Friday, October 15, 2010

Is this "the most left-wing government since the war?"

Simon Jenkins has been infuriating the left with an article in the Guardian which you can read here, suggesting that

"The coalition is fast becoming the most leftwing British government since the war. It has clobbered the middle classes on child benefit. On Tuesday it accepted advice to impose a swingeing loan repayment regime on rich graduates. Today it said it would wipe billions in tax relief from private pension plans. This is from a government that is the first to stand by a top-rate tax rise, to 50%, since the Labour government of 1974. Nothing is sacred. Rightwing this is not."

I don't go all the way with this argument. The coalition has also axed 200 quangos, cancelled Labour's jobs tax, and capped the benefits available to families where nobody has a health or disability problem at the income level they could earn while working at an average wage. The examples in Jenkin's article, those quoted above and others in the body of the article, were clearly selectively chosen to make a point.

And perhaps they would have been more effective in making the point that the measures this government has had to take to clear up Labour's catastrophic financial legacy have hit the middle and the rich as well as the poor. We really are "all in this together."

Nevertheless Simon Jenkins is right to highlight the irony that the loudest screams from the Labour party and the left have been when the coalition has done things which predominantly hit those on middle or higher incomes.

7 comments:

Tim said...

"And perhaps they would have been more effective in making the point that the measures this government has had to take to clear up Labour's catastrophic financial legacy have hit the middle and the rich as well as the poor. We really are "all in this together.""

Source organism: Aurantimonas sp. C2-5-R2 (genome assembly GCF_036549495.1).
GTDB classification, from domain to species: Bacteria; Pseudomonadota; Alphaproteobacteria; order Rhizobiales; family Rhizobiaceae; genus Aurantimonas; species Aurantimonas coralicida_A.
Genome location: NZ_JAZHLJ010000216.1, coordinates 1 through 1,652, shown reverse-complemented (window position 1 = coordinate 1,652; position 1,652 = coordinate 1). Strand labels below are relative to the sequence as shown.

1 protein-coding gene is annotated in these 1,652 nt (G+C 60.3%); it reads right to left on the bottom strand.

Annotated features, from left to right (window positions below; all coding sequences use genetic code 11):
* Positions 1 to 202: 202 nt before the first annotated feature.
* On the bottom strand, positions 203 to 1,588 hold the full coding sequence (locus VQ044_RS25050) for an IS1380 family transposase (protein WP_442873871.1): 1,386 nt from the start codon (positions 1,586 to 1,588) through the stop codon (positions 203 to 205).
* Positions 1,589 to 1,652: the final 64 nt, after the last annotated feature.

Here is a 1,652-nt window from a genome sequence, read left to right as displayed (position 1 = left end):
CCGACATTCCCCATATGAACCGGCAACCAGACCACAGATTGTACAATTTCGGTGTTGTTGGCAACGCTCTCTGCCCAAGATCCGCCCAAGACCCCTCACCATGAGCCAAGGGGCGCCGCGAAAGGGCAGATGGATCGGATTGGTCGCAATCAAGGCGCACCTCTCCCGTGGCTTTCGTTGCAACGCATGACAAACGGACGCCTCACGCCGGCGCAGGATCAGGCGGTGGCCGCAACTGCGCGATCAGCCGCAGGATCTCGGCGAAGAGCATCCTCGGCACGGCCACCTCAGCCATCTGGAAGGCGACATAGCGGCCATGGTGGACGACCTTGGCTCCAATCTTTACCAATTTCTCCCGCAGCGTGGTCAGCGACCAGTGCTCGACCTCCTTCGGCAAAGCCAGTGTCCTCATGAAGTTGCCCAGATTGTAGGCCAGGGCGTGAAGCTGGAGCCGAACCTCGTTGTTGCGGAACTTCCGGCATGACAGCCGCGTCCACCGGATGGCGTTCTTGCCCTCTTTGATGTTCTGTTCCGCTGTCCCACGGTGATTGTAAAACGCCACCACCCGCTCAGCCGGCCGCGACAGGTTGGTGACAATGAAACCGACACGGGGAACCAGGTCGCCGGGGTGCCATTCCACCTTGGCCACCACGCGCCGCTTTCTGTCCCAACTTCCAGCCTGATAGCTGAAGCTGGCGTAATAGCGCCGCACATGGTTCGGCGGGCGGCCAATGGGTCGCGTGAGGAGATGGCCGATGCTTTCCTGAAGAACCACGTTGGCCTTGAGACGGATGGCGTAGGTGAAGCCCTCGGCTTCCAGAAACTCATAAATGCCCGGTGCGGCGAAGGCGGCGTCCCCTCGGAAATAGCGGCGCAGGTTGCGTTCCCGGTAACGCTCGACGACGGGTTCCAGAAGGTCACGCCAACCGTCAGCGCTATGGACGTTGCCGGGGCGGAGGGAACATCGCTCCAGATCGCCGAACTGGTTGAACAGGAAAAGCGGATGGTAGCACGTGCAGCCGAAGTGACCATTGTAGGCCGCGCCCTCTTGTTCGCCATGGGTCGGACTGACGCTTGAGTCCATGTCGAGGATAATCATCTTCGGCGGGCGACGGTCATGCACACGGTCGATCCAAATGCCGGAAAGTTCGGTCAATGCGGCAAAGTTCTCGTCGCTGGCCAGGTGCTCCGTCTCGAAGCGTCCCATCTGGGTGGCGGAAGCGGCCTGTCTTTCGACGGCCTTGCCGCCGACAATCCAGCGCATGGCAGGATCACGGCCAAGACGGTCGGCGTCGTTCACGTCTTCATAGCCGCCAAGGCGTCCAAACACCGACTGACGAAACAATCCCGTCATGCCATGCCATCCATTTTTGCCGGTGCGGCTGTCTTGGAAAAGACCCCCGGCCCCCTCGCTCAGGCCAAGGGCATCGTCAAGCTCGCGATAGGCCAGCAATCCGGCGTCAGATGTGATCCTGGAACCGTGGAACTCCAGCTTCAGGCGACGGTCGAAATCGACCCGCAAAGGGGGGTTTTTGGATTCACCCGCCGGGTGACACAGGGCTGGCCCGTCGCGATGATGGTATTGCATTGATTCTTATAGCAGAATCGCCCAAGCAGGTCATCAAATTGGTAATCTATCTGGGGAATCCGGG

We clearly are NOT all in this together. This is fast becoming one of the most pernicious lies ever told. The banksters who caused all this mayhem have their snouts back in the trough and it's business as usual.

You, I believe have a job, I don't, our circumstances are different, we are not all in this together.

Chris Whiteside said...

Tim, if you imagine that people who have managed to hang on to their jobs - and that is not a criticism of those who have been less fortunate still - have not suffered from the catastrophic damage to the economy over the past few years, you are completely and utterly wrong.

Tim said...

How have you suffered ?

Chris Whiteside said...

Like most BT employees and a great many other people in the private sector, my real income has fallen dramatically over the past few years.

A major part of the drop in my income, in both real and money terms, is due to the circumstances of the telecomms industry rather than the recession in general - all Concert employees who escaped redundancy took a 16% pay cut, for instance. However the recession has added significantly to those difficulties as BT, like many other companies forced to economise or die, has had to either freeze pay or offer salary rises well below the rate of inflation.

Tim said...

So your difficulties seem to lie more with the evils of outsourcing rather than the activities of the shyster banksters.

Anonymous said...

I think most pensioners who have worked hard and saved for their retirement will be suffering more than you Chris. Interest rates are being held artificially low to once again support those that got us in to this mess.

Chris Whiteside said...

I referred to my position only because I was specifically asked about it by Tim. I have made very clear that plenty of other people, such as those who lost their jobs and many pensioners, are suffering even more. I have been severely critical of the despicable way pensioners were treated by the last government.

But the fact remains that almost everyone in Britain has suffered from this recession.